Cycling champion Wiggins is knighted
Bradley Wiggins, the first Briton to win the Tour de France cycling race, has been knighted.
LONDON - Bradley Wiggins, the first Briton to win the Tour de France cycling race, has been knighted in a special United Kingdom (UK) New Years Honours list which acknowledges the success of the home team at the 2012 London Olympics.
Just over a week after winning the Tour, Wiggins won a gold medal in the Olympic time trial, one of 65 medals collected by the British team who finished third in the medals table behind the United States (US) and China.
Ben Ainslie, the most decorated yachtsman in Olympic history with gold medals in four consecutive Games, is also knighted as are David Brailsford, the performance director of British cycling and David Tanner, the performance director of British rowing. All four can now be addressed as "Sir".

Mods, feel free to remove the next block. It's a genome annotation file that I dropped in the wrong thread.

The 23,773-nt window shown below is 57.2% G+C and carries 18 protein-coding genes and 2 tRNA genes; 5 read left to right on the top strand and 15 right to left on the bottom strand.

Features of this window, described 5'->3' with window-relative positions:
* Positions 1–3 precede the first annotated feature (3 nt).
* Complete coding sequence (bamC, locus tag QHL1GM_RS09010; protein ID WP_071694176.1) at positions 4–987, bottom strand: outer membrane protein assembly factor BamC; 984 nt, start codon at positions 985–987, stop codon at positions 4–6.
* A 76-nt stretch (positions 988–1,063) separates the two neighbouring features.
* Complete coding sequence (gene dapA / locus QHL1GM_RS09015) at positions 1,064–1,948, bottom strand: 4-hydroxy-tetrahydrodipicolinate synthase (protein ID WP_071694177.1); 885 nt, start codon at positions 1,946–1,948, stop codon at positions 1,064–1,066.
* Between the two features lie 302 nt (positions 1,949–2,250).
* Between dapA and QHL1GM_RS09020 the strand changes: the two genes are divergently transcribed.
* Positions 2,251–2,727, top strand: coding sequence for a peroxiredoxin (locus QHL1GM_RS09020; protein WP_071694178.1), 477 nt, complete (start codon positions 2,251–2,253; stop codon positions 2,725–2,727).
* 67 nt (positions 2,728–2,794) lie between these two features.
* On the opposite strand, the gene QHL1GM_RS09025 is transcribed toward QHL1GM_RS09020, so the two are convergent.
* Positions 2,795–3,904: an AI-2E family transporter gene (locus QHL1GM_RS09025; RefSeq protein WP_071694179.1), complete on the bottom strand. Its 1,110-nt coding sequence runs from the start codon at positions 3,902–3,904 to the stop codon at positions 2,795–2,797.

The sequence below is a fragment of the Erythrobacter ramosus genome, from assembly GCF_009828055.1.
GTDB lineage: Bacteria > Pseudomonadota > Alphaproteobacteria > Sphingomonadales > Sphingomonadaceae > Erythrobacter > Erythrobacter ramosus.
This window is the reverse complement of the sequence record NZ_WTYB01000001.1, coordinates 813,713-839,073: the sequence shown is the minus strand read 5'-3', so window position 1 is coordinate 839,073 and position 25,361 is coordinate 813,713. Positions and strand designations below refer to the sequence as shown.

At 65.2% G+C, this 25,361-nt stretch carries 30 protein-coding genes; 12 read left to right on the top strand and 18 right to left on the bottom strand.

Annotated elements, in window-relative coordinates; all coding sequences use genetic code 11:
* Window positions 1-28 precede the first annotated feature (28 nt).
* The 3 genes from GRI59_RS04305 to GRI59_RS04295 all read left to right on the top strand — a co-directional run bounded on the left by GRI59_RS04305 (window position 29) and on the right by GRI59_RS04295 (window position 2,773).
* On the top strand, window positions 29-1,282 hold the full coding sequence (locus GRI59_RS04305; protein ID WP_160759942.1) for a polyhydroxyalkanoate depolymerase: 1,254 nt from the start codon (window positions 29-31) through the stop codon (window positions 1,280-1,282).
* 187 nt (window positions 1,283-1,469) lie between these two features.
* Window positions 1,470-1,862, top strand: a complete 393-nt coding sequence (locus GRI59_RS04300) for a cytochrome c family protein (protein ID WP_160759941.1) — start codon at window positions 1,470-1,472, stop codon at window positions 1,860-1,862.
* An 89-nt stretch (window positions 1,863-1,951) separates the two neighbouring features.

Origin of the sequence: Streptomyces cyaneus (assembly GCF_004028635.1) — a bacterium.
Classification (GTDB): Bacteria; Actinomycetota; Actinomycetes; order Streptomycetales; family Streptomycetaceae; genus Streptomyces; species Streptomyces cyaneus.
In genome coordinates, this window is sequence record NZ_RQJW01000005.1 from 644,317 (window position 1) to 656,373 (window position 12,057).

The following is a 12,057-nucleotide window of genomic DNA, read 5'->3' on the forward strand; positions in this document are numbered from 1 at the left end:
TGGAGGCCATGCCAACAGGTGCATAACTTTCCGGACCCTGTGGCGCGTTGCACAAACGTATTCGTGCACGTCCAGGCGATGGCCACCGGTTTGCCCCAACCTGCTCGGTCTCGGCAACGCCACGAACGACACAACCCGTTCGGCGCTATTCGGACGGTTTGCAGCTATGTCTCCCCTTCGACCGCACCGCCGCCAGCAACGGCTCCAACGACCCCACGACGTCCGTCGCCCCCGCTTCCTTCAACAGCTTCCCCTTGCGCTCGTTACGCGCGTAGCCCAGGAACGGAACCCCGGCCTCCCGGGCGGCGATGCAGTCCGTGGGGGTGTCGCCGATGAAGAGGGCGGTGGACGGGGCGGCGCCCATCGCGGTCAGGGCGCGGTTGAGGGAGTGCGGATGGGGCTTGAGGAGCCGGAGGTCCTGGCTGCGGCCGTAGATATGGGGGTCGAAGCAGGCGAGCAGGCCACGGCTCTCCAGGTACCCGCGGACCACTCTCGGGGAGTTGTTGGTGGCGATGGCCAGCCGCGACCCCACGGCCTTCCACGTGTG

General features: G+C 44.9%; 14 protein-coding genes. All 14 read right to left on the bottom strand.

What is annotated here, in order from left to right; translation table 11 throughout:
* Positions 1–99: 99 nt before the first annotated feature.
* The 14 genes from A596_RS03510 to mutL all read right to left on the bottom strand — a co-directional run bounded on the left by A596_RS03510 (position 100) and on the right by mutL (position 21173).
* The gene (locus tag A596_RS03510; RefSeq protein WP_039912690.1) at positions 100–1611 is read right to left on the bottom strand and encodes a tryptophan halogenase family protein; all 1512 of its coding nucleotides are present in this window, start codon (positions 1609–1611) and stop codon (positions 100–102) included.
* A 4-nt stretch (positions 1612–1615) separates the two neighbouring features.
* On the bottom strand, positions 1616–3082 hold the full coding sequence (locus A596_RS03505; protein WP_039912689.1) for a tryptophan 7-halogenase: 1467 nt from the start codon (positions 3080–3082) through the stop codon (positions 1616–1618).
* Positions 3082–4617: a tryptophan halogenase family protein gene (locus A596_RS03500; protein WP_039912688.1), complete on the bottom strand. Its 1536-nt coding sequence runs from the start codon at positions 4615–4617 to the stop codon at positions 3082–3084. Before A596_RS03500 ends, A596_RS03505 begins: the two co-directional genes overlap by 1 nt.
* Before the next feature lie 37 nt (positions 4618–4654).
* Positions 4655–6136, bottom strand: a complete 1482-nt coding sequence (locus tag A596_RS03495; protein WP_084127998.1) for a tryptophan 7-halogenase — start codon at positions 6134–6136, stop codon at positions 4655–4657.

Cyclist Sarah Storey, who won four gold medals at the Paralympics, has been made a Dame Commander of the Order of the British Empire.
London Olympic gold medallists Jessica Ennis (athletics), Mo Farah (athletics), Katherine Grainger (rowing), Victoria Pendleton (cycling) and David Weir (wheelchair athlete) were named Commanders of the Order of the British Empire (CBE).
Sebastian Coe, the chairman of the London organising committee, is awarded a Companion of Honour (CH) on the main honours' list.
There were also awards for Olympic men's tennis champion and US Open winner Andy Murray and Olympic women's boxing gold medallist Nicola Adams among others.